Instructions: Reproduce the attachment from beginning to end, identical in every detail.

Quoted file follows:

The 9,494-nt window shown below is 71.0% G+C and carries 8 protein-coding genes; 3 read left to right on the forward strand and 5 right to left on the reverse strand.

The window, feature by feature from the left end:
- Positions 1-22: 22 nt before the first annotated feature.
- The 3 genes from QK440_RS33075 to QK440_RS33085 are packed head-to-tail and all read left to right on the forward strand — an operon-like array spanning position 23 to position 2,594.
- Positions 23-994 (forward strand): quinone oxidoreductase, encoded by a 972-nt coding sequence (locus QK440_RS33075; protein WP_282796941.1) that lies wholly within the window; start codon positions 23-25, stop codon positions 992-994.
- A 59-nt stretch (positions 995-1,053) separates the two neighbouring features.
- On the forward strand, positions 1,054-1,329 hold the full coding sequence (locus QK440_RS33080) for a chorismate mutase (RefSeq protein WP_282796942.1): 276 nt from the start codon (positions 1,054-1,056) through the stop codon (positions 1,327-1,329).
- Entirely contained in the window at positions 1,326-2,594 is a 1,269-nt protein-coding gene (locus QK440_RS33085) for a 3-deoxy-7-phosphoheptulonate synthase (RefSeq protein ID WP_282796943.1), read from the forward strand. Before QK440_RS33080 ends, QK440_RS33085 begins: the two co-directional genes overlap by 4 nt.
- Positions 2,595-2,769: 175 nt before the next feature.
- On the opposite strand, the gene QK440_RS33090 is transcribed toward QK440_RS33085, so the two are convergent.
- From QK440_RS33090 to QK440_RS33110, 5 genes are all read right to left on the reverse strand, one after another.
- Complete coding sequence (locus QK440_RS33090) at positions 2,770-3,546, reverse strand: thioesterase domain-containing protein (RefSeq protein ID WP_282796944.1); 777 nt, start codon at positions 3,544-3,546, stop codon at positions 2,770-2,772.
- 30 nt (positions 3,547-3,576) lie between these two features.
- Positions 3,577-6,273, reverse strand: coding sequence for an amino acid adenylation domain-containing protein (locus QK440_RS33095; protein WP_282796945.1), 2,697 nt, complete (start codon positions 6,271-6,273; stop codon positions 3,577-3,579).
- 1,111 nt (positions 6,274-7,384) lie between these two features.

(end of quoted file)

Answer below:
The 9,494-nt window shown below is 71.0% G+C and carries 8 protein-coding genes; 3 read left to right on the forward strand and 5 right to left on the reverse strand.

The window, feature by feature from the left end:
- Positions 1-22: 22 nt before the first annotated feature.
- The 3 genes from QK440_RS33075 to QK440_RS33085 are packed head-to-tail and all read left to right on the forward strand — an operon-like array spanning position 23 to position 2,594.
- Positions 23-994 (forward strand): quinone oxidoreductase, encoded by a 972-nt coding sequence (locus QK440_RS33075; protein WP_282796941.1) that lies wholly within the window; start codon positions 23-25, stop codon positions 992-994.
- A 59-nt stretch (positions 995-1,053) separates the two neighbouring features.
- On the forward strand, positions 1,054-1,329 hold the full coding sequence (locus QK440_RS33080) for a chorismate mutase (RefSeq protein WP_282796942.1): 276 nt from the start codon (positions 1,054-1,056) through the stop codon (positions 1,327-1,329).
- Entirely contained in the window at positions 1,326-2,594 is a 1,269-nt protein-coding gene (locus QK440_RS33085) for a 3-deoxy-7-phosphoheptulonate synthase (RefSeq protein ID WP_282796943.1), read from the forward strand. Before QK440_RS33080 ends, QK440_RS33085 begins: the two co-directional genes overlap by 4 nt.
- Positions 2,595-2,769: 175 nt before the next feature.
- On the opposite strand, the gene QK440_RS33090 is transcribed toward QK440_RS33085, so the two are convergent.
- From QK440_RS33090 to QK440_RS33110, 5 genes are all read right to left on the reverse strand, one after another.
- Complete coding sequence (locus QK440_RS33090) at positions 2,770-3,546, reverse strand: thioesterase domain-containing protein (RefSeq protein ID WP_282796944.1); 777 nt, start codon at positions 3,544-3,546, stop codon at positions 2,770-2,772.
- 30 nt (positions 3,547-3,576) lie between these two features.
- Positions 3,577-6,273, reverse strand: coding sequence for an amino acid adenylation domain-containing protein (locus QK440_RS33095; protein WP_282796945.1), 2,697 nt, complete (start codon positions 6,271-6,273; stop codon positions 3,577-3,579).
- 1,111 nt (positions 6,274-7,384) lie between these two features.